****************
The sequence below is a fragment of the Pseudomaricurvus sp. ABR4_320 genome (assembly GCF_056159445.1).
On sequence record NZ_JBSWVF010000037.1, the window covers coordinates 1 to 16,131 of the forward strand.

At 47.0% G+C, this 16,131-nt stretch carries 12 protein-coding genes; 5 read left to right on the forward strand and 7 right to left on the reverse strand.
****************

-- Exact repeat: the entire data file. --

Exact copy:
The sequence below is a fragment of the Pseudomaricurvus sp. ABR4_320 genome (assembly GCF_056159445.1).
On sequence record NZ_JBSWVF010000037.1, the window covers coordinates 1 to 16,131 of the forward strand.

At 47.0% G+C, this 16,131-nt stretch carries 12 protein-coding genes; 5 read left to right on the forward strand and 7 right to left on the reverse strand.